27. “There is a serious jobs/housing balance problem between Washington and Multnomah counties – especially for entry level, family wage jobs.”

    Cora, what is going wrong in Portland is a ‘serious” attitude problem. As a home owner/renovator, I have gotten plenty of exercise fixing things, most recently digging holes and installing a vinyl fence (in part to shut out my pot smoking, Buddhist neighbor whose pit bull has been coming into my yard recently trying to bite me). I could also get exercise building a new home. Contrary to what some here think, people who don’t have a lot of building skill could do these things too. In fact even with my skill, I run into unusual circumstances that others, by luck, probably wouldn’t encounter.

    Building, since I started in the 1970s’ has become even easier, with prefabrication available to home owners, and things like PEX tubing making plumbing a snap, etc. Residential home wiring is very simple, once you understand a few rules. (By contrast, when I worked at Trojan nuclear plant, I saw some very complicated electrical wiring!)

    But in the new urbanism model there is no way for the individual to build a home, or even do a significant renovation. This is a sea-change in the Portland real estate market; one which I strongly lament, because the new urbanism model gives everything to the developers (many of them out of state) and saddles home buyers with lengthy mortgages. So what alternatives are there? Buying rentals?—which depends upon increasing rental properties instead of ownerships. Renting out vacation and executive rentals? Difficult with the HOA rules, now, and you still have very lengthy mortgage terms.

    But if it were inevitable that Portland would rapidly grow no matter what, density is OK. However, I don’t see it as a necessary end, on its own merits, because it shifts people to buying only corporate built dwellings. There is a lot of talk about “equity” in Portland, but the way we are going is making it more difficult for people with limited means to own very much. And if current purchasers’ equity goes up, it will be due to an unmanageable population growth and corresponding demand.

  28. But in the new urbanism model there is no way for the individual to build a home, or even do a significant renovation. This is a sea-change in the Portland real estate market; one which I strongly lament, because the new urbanism model gives everything to the developers (many of them out of state) and saddles home buyers with lengthy mortgages.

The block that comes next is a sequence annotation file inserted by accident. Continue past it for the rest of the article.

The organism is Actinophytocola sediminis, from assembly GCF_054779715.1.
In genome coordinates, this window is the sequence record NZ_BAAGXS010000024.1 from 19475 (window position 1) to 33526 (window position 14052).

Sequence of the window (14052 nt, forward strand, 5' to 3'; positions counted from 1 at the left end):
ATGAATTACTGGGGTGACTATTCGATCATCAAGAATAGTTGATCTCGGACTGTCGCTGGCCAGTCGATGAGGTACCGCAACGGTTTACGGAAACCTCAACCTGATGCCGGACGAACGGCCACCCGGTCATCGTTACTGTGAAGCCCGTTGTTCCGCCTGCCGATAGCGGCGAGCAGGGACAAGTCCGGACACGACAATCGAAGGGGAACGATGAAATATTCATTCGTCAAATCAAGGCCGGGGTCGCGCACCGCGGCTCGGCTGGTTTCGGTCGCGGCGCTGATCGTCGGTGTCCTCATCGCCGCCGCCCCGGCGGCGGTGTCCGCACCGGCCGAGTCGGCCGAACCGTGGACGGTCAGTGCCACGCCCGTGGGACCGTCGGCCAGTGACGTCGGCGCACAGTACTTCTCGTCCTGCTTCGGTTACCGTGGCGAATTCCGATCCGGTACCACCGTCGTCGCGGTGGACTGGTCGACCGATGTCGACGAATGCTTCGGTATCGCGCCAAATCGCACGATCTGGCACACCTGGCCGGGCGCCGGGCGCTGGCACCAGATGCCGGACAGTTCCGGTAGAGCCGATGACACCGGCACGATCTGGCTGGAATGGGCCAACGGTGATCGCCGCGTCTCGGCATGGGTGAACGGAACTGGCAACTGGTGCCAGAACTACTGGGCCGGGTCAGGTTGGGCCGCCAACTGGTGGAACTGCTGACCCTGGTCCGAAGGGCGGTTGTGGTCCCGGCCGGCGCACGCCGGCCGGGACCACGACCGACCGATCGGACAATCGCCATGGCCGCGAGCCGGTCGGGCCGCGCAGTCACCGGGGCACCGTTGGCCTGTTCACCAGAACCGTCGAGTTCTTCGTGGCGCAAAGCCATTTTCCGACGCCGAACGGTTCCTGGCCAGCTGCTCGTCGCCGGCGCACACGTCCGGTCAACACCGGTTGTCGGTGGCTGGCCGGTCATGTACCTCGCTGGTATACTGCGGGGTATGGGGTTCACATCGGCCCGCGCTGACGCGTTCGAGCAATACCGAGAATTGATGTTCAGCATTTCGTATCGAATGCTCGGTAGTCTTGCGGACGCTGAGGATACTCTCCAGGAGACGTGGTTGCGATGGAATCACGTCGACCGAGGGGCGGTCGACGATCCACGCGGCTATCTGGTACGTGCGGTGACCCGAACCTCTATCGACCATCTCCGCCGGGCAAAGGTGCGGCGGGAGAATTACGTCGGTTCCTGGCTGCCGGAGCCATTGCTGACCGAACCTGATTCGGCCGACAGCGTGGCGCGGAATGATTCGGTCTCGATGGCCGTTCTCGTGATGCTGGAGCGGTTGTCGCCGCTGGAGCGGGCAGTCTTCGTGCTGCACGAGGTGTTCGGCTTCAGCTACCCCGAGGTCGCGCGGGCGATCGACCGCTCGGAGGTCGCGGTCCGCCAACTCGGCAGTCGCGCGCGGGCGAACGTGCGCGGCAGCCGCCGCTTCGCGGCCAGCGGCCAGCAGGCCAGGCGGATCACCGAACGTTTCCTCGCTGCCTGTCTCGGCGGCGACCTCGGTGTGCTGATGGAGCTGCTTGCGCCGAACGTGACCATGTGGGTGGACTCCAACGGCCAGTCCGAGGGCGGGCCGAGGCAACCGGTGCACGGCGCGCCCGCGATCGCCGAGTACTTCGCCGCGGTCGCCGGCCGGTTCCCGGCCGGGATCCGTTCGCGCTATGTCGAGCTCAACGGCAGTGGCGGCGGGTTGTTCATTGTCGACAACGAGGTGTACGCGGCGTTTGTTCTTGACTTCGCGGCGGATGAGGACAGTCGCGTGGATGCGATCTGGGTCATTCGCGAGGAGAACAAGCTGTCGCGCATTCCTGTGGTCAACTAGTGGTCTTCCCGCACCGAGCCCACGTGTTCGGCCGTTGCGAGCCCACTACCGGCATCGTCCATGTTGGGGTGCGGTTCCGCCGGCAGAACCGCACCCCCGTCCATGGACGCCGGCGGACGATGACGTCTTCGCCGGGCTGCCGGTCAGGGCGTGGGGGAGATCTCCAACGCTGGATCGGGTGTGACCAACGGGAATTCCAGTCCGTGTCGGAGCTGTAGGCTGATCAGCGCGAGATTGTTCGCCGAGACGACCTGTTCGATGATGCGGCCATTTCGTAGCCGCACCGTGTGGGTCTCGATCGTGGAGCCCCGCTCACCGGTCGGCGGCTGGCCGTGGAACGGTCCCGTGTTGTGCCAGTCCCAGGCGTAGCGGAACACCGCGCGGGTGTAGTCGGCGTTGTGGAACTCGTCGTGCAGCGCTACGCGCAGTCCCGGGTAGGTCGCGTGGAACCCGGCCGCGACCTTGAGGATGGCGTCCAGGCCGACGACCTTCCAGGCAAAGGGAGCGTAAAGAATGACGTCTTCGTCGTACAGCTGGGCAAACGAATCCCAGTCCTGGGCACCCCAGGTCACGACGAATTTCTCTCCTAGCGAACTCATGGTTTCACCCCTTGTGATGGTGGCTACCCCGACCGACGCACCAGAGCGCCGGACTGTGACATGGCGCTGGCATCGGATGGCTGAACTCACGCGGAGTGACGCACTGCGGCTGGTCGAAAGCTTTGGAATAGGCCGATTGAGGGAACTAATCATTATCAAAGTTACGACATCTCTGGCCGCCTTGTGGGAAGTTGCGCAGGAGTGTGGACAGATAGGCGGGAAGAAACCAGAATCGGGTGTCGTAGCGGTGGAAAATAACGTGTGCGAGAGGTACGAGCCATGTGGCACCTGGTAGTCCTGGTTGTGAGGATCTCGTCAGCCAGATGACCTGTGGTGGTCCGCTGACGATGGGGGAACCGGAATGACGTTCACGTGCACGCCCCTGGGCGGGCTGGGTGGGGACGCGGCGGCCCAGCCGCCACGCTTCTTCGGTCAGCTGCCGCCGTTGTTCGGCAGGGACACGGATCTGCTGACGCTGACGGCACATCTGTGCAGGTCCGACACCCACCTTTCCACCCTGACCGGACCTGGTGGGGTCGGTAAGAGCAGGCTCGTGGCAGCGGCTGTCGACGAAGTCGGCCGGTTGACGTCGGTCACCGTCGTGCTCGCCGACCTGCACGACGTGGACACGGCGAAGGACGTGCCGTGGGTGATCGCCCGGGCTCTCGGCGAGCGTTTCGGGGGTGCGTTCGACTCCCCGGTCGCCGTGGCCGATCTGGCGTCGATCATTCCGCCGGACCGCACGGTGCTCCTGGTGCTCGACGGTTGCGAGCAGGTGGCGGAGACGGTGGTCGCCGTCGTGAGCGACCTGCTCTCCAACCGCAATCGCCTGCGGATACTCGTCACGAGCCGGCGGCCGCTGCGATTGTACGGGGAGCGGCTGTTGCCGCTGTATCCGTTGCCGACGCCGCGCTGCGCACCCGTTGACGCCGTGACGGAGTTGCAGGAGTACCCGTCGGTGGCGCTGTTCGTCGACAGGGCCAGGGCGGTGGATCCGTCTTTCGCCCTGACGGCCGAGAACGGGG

Again, Rod–this has nothing to do with the “new urbanism model”. Nothing prevents you from buying a lot and building on it yourself. Zoning restrictions are maximum densities, not minimums; as long as you get the permits and pass the inspections you can do the work yourself (anybody you hire, though, should be licensed), and I’m not sure how much money you will save from buying land and materials and firing up the saw, vs buying a lot and hiring a builder, vs buying an already-build home.

    What rules and regs are holding you back?

    If you’re complaining that lots are too expensive and/or developers have bought them all up; that’s the free market at work. If your complaint is that Portland is doing too much to attract (or not doing enough to repel) new migrants to our fair city–that you prefer the old days of Tom McCall and “plan to visit but don’t stay”; those days are no longer tenable in the modern economy (where strong private-sector unions can no longer protect workers from both local competition and outsourcing). If what you want is restrictions on the activities of developers (either outright bans on subdivisions, or other laws designed to counter the economies of scale that developers enjoy–such as a requirement that private developers pay a prevailing wage), then I’m all ears. (Keeping in mind that the specific topic of immigration law is unwelcome at PT…)

    But I’m not sure what bike lanes or transit or New Urbanist apartments have to do with this. They first two may drive up real estate prices by making Portland more desirable; construction of apartments, OTOH, generally drives housing costs down.

  29. There are ways to create developments that people can build their own homes into pretty dense developments of single- or multi-family homes, and you’re right Ron, these opportunities are not being created. I would guess that there would need to be some incentives set up by the jurisdiction to incent developers to allow people this opportunity since the market is not providing it on its own.

    Good luck driving this into policy, however.

    In larger developments, you might advocate for China’s “only the structural pieces model” where when you buy a condo you only get concrete floor and walls and you have to build out the interior walls, etc yourself.